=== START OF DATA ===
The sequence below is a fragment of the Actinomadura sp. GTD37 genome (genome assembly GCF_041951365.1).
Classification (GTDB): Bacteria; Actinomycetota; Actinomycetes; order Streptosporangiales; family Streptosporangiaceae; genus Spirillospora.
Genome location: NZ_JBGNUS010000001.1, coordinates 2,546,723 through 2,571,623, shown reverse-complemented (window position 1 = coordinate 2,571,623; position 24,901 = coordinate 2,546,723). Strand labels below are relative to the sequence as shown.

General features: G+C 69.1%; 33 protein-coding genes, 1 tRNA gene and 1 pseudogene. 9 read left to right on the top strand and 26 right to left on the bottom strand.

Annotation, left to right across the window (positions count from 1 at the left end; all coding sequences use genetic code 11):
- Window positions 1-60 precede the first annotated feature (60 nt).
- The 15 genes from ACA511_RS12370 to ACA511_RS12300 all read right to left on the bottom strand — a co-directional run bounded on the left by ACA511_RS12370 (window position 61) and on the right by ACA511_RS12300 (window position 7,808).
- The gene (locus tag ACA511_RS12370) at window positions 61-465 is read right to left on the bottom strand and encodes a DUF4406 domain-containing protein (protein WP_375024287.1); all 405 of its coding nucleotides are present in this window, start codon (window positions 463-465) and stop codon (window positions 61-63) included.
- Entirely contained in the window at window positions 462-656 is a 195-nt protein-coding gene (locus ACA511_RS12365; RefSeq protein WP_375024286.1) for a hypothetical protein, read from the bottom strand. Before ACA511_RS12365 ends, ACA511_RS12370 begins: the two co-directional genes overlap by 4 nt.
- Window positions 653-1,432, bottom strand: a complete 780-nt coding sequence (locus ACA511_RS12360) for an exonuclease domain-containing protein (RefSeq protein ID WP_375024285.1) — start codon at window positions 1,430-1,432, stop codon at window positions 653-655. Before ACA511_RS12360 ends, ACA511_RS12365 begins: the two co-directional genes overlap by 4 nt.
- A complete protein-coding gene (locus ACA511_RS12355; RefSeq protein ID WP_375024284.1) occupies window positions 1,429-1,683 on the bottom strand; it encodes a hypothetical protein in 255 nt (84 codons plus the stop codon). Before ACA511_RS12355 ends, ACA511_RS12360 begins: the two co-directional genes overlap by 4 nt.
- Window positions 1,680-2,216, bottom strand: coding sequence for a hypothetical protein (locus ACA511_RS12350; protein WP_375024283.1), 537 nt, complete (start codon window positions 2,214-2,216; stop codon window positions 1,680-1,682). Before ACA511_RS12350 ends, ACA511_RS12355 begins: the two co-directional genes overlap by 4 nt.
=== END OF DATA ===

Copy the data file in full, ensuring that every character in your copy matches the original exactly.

The sequence below is a fragment of the Actinomadura sp. GTD37 genome (genome assembly GCF_041951365.1).
Classification (GTDB): Bacteria; Actinomycetota; Actinomycetes; order Streptosporangiales; family Streptosporangiaceae; genus Spirillospora.
Genome location: NZ_JBGNUS010000001.1, coordinates 2,546,723 through 2,571,623, shown reverse-complemented (window position 1 = coordinate 2,571,623; position 24,901 = coordinate 2,546,723). Strand labels below are relative to the sequence as shown.

General features: G+C 69.1%; 33 protein-coding genes, 1 tRNA gene and 1 pseudogene. 9 read left to right on the top strand and 26 right to left on the bottom strand.

Annotation, left to right across the window (positions count from 1 at the left end; all coding sequences use genetic code 11):
- Window positions 1-60 precede the first annotated feature (60 nt).
- The 15 genes from ACA511_RS12370 to ACA511_RS12300 all read right to left on the bottom strand — a co-directional run bounded on the left by ACA511_RS12370 (window position 61) and on the right by ACA511_RS12300 (window position 7,808).
- The gene (locus tag ACA511_RS12370) at window positions 61-465 is read right to left on the bottom strand and encodes a DUF4406 domain-containing protein (protein WP_375024287.1); all 405 of its coding nucleotides are present in this window, start codon (window positions 463-465) and stop codon (window positions 61-63) included.
- Entirely contained in the window at window positions 462-656 is a 195-nt protein-coding gene (locus ACA511_RS12365; RefSeq protein WP_375024286.1) for a hypothetical protein, read from the bottom strand. Before ACA511_RS12365 ends, ACA511_RS12370 begins: the two co-directional genes overlap by 4 nt.
- Window positions 653-1,432, bottom strand: a complete 780-nt coding sequence (locus ACA511_RS12360) for an exonuclease domain-containing protein (RefSeq protein ID WP_375024285.1) — start codon at window positions 1,430-1,432, stop codon at window positions 653-655. Before ACA511_RS12360 ends, ACA511_RS12365 begins: the two co-directional genes overlap by 4 nt.
- A complete protein-coding gene (locus ACA511_RS12355; RefSeq protein ID WP_375024284.1) occupies window positions 1,429-1,683 on the bottom strand; it encodes a hypothetical protein in 255 nt (84 codons plus the stop codon). Before ACA511_RS12355 ends, ACA511_RS12360 begins: the two co-directional genes overlap by 4 nt.
- Window positions 1,680-2,216, bottom strand: coding sequence for a hypothetical protein (locus ACA511_RS12350; protein WP_375024283.1), 537 nt, complete (start codon window positions 2,214-2,216; stop codon window positions 1,680-1,682). Before ACA511_RS12350 ends, ACA511_RS12355 begins: the two co-directional genes overlap by 4 nt.